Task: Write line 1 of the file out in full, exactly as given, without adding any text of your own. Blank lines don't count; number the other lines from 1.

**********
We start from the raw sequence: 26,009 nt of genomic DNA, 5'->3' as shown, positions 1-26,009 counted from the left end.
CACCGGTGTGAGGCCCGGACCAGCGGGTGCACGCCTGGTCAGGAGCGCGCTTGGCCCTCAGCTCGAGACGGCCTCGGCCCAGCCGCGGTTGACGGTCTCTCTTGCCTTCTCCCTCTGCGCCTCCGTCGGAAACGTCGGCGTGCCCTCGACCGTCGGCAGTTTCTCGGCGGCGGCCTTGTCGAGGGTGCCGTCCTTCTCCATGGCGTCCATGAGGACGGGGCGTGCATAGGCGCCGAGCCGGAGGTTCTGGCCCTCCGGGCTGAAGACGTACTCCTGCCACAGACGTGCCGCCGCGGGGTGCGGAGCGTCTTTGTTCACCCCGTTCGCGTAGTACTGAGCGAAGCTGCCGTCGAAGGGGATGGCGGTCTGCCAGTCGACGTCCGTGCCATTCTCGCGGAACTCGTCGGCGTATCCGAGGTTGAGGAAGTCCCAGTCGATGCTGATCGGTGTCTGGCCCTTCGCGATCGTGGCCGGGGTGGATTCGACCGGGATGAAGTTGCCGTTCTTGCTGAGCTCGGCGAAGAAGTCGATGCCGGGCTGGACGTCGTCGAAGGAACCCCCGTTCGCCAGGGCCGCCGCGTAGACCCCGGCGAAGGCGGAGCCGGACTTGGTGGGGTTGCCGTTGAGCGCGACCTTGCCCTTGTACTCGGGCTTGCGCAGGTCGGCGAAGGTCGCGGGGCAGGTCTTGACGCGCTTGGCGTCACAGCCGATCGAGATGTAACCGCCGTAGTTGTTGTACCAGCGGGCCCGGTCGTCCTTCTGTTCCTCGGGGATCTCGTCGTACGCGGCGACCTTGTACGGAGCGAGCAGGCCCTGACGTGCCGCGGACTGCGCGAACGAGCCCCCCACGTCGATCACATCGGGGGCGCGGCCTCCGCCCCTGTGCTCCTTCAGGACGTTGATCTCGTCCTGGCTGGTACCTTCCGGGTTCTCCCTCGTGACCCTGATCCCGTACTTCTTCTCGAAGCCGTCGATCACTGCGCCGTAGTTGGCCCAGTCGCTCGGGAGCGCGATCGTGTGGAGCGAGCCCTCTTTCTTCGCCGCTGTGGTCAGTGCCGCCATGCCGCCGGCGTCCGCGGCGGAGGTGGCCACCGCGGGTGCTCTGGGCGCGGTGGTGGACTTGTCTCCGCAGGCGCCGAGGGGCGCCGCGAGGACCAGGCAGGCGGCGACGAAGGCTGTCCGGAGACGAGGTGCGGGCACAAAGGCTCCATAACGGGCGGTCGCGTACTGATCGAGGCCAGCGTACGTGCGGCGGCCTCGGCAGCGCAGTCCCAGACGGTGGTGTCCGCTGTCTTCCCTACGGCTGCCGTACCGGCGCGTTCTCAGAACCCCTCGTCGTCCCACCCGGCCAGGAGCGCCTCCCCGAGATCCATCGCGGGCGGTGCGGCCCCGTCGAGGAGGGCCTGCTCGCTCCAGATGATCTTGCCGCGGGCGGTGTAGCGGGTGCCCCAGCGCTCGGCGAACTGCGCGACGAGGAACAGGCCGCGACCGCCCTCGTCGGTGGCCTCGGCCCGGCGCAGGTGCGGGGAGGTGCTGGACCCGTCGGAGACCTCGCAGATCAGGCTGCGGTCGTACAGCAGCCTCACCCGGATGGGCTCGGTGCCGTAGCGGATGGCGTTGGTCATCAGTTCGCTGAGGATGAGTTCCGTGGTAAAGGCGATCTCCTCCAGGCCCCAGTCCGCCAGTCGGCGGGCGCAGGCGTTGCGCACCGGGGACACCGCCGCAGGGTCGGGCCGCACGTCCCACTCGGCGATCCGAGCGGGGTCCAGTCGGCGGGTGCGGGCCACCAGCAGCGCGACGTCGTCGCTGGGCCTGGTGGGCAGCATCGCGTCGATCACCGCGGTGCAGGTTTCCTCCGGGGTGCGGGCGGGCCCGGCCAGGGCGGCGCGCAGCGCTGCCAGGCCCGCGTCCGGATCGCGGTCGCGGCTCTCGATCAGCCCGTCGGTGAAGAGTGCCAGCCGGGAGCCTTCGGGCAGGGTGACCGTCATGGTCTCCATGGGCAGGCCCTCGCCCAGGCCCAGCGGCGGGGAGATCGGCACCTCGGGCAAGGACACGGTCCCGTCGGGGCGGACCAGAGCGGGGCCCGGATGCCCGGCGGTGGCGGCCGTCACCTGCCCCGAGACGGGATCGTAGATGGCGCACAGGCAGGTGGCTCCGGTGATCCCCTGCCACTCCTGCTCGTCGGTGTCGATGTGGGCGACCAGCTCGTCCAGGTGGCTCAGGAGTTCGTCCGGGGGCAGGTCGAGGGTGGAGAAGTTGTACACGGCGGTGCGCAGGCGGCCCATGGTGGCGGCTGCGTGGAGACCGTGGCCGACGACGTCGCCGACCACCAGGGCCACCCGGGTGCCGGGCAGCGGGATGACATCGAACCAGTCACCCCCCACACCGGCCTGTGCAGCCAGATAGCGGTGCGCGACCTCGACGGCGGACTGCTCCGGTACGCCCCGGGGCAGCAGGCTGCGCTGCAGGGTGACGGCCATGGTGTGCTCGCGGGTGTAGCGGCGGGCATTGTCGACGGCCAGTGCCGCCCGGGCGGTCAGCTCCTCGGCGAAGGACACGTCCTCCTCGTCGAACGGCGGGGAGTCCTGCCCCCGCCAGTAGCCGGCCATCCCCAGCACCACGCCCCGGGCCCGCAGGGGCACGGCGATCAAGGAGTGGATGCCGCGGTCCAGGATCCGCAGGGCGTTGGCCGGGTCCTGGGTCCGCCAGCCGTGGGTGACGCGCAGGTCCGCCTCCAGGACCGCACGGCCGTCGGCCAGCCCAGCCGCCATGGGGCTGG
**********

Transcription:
We start from the raw sequence: 26,009 nt of genomic DNA, 5'->3' as shown, positions 1-26,009 counted from the left end.